I remember when I was in ministry I was constantly looking for the secret right way to do church and I was drawn to authors like this. I remember one book in particular that was about changing the whole way the sermon takes place. It was to be more organic, more open to participation from the church both during the sermon and before it in the preparation. I was really inspired and fired up after reading the book from the vision I got of what the service could be like and especially the sermon time. I ended up tracking down sermon audio from this pastor from his own church and was completely underwhemed. It wasn’t much different and it wasn’t that good. I was laughing at myself because I thought this guys vision was the key for what the church service should be like, the future. It was really just a bunch of rhetoric and marketing. I was skeptical ever since of books like this that are looking to revolutionize the church in some way. Often they’re just infomercials. I say show me. I don’t want to listen to your spiel about what your “product” can do, I wanna see what your church is like and what makes it different. . . better. Then I’ll listen.

    Bryan L

    • T.C. R says:

      Bryan L said:

      You know I think the best thing to do when reading books like this is to actually take a look at the congregations/churches that they think are doing things right. In the end they might not look that special or even significantly different and the book just ends up being a lot of talk.

      Some of the criticisms are spot on, but I agree, we don’t need an overhaul.

      It was really just a bunch of rhetoric and marketing.

      Ah!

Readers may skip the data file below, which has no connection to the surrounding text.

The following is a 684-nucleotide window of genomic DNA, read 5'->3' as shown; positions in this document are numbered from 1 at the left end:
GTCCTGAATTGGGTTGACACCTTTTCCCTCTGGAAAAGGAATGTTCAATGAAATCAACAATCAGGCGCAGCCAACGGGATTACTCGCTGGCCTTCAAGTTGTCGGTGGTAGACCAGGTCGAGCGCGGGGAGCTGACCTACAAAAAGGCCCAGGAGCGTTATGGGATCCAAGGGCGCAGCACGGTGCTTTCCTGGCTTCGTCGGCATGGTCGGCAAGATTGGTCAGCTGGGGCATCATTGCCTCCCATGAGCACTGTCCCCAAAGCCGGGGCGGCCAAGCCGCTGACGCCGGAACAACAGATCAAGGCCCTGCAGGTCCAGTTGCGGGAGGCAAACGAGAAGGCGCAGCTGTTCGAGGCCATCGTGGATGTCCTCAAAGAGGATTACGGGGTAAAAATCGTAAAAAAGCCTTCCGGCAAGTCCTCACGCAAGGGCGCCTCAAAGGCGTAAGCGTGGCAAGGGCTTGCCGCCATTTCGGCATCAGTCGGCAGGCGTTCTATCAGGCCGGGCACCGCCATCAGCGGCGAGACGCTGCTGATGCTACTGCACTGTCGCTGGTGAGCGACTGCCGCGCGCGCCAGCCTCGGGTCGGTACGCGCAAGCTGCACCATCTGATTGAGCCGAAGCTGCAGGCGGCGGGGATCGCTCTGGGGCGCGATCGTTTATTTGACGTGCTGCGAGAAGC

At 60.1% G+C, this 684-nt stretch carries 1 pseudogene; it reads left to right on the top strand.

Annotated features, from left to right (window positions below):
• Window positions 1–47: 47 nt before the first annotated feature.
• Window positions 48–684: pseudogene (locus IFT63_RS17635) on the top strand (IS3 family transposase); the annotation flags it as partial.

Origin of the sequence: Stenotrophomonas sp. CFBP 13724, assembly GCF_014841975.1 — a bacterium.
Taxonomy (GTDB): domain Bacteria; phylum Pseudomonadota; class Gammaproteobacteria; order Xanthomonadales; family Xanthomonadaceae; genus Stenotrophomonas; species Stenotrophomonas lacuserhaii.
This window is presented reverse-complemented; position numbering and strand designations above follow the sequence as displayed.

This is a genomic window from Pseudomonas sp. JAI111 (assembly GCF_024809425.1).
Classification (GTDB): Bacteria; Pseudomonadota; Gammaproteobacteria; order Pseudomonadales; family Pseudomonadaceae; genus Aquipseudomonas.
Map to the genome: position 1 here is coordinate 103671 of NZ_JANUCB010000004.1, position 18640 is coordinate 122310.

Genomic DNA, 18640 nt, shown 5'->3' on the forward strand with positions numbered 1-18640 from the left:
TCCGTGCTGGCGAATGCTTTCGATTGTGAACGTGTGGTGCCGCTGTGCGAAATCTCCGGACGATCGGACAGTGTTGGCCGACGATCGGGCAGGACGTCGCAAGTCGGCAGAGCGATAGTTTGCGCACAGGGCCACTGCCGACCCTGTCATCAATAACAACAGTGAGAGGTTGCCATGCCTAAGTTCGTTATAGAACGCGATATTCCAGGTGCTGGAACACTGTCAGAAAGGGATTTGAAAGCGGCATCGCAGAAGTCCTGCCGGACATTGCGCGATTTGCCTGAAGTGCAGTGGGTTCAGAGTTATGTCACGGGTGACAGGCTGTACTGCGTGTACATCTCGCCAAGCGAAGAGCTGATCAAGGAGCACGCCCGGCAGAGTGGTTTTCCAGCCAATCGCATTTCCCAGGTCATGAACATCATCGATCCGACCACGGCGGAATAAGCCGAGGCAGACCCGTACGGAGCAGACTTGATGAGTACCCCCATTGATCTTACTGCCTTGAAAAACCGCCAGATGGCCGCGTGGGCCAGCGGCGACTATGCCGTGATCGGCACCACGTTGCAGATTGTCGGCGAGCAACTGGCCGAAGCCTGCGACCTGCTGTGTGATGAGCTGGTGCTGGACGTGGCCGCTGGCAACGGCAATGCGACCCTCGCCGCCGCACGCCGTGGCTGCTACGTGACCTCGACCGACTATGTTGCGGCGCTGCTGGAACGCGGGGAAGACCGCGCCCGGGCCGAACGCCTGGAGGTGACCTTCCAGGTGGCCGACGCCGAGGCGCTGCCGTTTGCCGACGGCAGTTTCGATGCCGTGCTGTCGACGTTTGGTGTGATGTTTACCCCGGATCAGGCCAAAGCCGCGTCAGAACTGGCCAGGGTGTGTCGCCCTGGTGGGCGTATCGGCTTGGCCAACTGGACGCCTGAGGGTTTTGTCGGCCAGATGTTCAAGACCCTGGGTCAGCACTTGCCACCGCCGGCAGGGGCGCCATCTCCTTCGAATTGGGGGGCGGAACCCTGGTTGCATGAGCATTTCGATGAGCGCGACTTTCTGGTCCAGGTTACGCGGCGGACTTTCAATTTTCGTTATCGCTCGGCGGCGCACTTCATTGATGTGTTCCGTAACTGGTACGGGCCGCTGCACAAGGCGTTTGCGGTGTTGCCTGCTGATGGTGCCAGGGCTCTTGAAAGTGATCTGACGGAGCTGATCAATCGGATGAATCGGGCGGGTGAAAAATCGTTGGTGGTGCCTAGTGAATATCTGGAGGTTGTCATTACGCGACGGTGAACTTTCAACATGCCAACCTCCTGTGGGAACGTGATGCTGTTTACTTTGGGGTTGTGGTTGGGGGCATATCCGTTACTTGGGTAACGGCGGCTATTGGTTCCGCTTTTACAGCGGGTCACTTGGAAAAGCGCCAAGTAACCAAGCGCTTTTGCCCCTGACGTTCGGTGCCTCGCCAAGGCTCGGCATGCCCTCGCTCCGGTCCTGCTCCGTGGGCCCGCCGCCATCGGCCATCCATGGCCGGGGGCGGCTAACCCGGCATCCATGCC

10. Joel says:

    Great post, T.C. and greater comments.

    I just want to add, that in Fundamentalists churches, you remove the pastor, and the whole thing is cast into chaos. That’s the problem with perspectives – Barna takes his experiences and assumes everyone else has had the same.

    However, after visiting hundreds of churches over a three year stretch, I have to say that the idea of a pastor standing in the middle of the platform should be given up. Put the communion table there, which represents Christ, and put the pastor to the side.

  11. Pingback: Should we dispense with Pastors? | The Church of Jesus Christ

  12. Bill says:

    Great post, great conversation. Thanks, TC.

    I hope Kevin Sam reads Joel’s comment. Architecture speaks louder than words. On a different note, Joel, what mainline church would avoid chaos with no senior minister(s)?

    TC and others, I agree in theory that a modern day Pastor is supposed to enhance every member functioning. I have even heard tell of places where this happens more than it doesn’t. But even the best of you guys are still working hard to overcome a ‘social architecture’ that demands you continually take center stage.

    I don’t believe there’s a God-hearted Pastor anywhere who hasn’t many times lamented the inevitable sacerdotalism and congregational helplessness. But that helplessness is learned, if not subconsciously reinforced, by the clergy/laity model to begin with.

    Also, if Kevin’s story is indicative, sacerdotalism is naturally, unconsciously reinforced. That’s not a reflection on you at all, Kevin. That’s trickled down through hundreds of years. Just for one factor, the tithing/salary policy enables both of these problems. These are serious questions to wrestle with indeed…